pacifist beliefs”; Article 14 requires that applications be
accompanied by “proof of membership of the religious or pacifist
organisation”. This implies that recognition is granted solely on
the grounds of membership of specific organisations, whereas
conscientious objection by definition springs from the individual
conscience and may be grounded in a wide variety of different
beliefs, not necessarily requiring or entailing formal membership of
any specific group.


It is
reported8
that applications which fulfil the required criteria are not the
subject of individual investigation. However it is not known that
any list of qualifying organisations has been made public. On the
other hand, it is not surprising that the language of the Law should
have encouraged those liable to conscription to seek membership of
recognised pacifist organisations, an apparent abuse against which
the authorities reportedly found it necessary to bring specific
legislation.9

Discriminatory
and punitive duration of alternative service.
Under Article 6 of
the Law, the length of alternative service was set at 24 months. At
the time, the duration of military service was 18 months, and there
was no clear justification of the discrepancy. Moreover, there was
nothing in the Law to link the duration of altenative service to that
of military service, with the result that when the latter was reduced
to 12 months in 2002 the prescribed length of alternative service was
exactly double that of military service. In the course of the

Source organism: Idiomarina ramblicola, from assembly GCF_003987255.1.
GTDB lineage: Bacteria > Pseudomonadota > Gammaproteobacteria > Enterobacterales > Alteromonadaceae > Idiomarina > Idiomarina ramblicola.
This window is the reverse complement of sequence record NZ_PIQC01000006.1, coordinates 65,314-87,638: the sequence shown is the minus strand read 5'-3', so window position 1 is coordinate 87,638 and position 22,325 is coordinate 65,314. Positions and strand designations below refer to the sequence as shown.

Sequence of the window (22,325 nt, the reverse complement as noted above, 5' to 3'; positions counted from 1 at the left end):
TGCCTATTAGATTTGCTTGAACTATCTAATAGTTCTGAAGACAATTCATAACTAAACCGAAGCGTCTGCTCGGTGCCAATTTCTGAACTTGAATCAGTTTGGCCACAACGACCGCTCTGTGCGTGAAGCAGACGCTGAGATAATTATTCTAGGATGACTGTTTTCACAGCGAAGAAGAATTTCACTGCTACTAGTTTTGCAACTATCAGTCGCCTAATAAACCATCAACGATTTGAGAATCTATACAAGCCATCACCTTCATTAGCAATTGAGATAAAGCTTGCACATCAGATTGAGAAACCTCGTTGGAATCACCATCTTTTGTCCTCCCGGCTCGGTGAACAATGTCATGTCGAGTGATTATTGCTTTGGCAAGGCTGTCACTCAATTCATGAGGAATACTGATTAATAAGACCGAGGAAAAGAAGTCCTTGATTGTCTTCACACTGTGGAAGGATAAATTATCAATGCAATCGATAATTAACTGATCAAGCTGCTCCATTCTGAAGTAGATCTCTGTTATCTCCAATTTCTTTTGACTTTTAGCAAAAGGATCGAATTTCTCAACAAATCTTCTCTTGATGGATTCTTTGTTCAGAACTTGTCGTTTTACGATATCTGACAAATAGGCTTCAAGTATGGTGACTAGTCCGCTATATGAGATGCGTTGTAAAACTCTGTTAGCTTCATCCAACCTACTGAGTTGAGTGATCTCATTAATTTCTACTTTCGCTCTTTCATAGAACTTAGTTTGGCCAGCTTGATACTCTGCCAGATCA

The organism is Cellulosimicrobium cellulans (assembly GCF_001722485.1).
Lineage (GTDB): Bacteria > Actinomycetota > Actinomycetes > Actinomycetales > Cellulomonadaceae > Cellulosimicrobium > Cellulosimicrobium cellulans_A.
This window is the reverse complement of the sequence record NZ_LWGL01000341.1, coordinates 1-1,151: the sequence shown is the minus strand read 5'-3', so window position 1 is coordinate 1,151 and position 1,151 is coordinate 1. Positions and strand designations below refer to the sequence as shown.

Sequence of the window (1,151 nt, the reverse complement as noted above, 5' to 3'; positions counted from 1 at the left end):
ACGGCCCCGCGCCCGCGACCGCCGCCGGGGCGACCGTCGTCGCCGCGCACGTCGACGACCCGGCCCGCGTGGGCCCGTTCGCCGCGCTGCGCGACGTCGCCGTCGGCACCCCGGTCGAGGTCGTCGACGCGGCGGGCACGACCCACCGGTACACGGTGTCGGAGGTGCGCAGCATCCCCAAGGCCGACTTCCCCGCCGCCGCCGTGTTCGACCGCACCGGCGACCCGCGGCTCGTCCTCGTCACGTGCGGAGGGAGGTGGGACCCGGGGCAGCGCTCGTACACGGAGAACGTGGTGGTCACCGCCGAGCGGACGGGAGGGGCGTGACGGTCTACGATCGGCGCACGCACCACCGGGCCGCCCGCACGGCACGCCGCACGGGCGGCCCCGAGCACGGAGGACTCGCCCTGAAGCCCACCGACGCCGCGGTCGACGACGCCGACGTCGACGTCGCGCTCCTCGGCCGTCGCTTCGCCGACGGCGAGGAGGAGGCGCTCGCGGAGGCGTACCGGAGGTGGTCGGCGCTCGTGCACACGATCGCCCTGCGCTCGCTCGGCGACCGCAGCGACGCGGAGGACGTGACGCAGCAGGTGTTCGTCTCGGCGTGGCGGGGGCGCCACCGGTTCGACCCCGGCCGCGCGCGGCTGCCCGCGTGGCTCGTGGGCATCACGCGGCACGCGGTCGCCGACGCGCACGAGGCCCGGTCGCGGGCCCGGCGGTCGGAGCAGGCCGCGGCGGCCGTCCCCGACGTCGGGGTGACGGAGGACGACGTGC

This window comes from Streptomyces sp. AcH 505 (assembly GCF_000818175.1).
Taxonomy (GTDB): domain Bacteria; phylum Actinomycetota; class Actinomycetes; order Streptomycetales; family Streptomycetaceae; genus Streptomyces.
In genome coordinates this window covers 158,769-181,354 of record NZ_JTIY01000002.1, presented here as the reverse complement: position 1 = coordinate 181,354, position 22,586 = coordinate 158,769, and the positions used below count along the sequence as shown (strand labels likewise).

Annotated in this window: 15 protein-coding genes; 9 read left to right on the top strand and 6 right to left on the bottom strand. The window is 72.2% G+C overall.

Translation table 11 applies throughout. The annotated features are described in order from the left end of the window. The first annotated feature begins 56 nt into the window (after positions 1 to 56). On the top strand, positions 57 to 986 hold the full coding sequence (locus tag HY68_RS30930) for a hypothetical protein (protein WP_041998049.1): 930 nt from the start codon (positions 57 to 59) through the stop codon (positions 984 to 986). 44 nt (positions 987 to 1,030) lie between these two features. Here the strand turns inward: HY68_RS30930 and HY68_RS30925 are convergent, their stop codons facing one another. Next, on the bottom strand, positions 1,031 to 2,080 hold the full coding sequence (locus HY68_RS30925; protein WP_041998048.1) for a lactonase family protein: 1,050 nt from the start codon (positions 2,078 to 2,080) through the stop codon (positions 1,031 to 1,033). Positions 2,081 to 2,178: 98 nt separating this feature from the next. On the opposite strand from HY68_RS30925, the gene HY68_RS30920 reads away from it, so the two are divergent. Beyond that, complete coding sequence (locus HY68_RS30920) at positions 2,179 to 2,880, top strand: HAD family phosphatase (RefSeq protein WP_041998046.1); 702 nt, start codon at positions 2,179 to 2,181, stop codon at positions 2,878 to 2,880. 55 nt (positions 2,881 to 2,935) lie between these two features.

examination by the Human Rights Committee of the Initial Report of
the Republic of Moldova, the State delegation replied to questions on
this subject that the duration of alternative service was now the
same as military service, namely 12 months.10
This was not however supported by other contemporaneous reports.11
It is to be hoped that if indeed inaccurate this represented a
statement of intent to equalise the two lengths and that this is now
enshrined in the 2007 Law, but confirmation of this would be welcome.

Funding
arrangements for alternative service .
Although the
legislation was not entirely clear, it seems that the administrative
costs of the system were to be met by a levy of 20% on the
remuneration of those performing alternative service, who thus
received only 80% of the salary of those performing military service.
This was interpreted by some analysts as indicating that those
performing alternative service simply continued to perform their
previous job but passed some of their salary to the State, but it
seems quite clear from Paragraph 225 of the Initial Report that in
fact alternative service placements were in the same sort of
institutions as elsewhere. The salary deduction is however a further
discriminatory and punitive feature which, it is to be hoped, will
have been eliminated from the 2007 Law.

30th December, 2008.

Notes


1
CRC-C-CAC-MDA-1, Para 18.




2
Law No. 156-XVI of 6 July 2007 on the Organization of Civilian
(Alternative) Service




3
Stolwijk, M., The Right to Conscientious Objection in Europe: A
Review of the Current Situation
, Quaker Council on European
Affairs, Brussels, 2005, p 47.




4
Coalition to Stop the Use of Child Soldiers, Child Soldiers
Global Report 2008
(London, 2008) p.233




5
The Military Balance 2007 (International Institute for
Strategic Studies, London), p 170




6
Coalition to Stop the Use of Child Soldiers, Child Soldiers
Global Report 2008
(London, 2008) p.234




7
CCPR/C/MDA/2000/1, Paras 214 - 229.




8
Reply by the Republic of Moldova to the questionnaire on “best
practices concerning the right of everyone to have conscientious
objections to military service”, circulated by the Office of the
High Commissioner on Human Rights, 2003.







9
Stolwijk, M. 2005, op cit




10
CCPR/C/SR/2030




11
Stolwijk, M. 2005, op cit


Attached file
Countries
Theme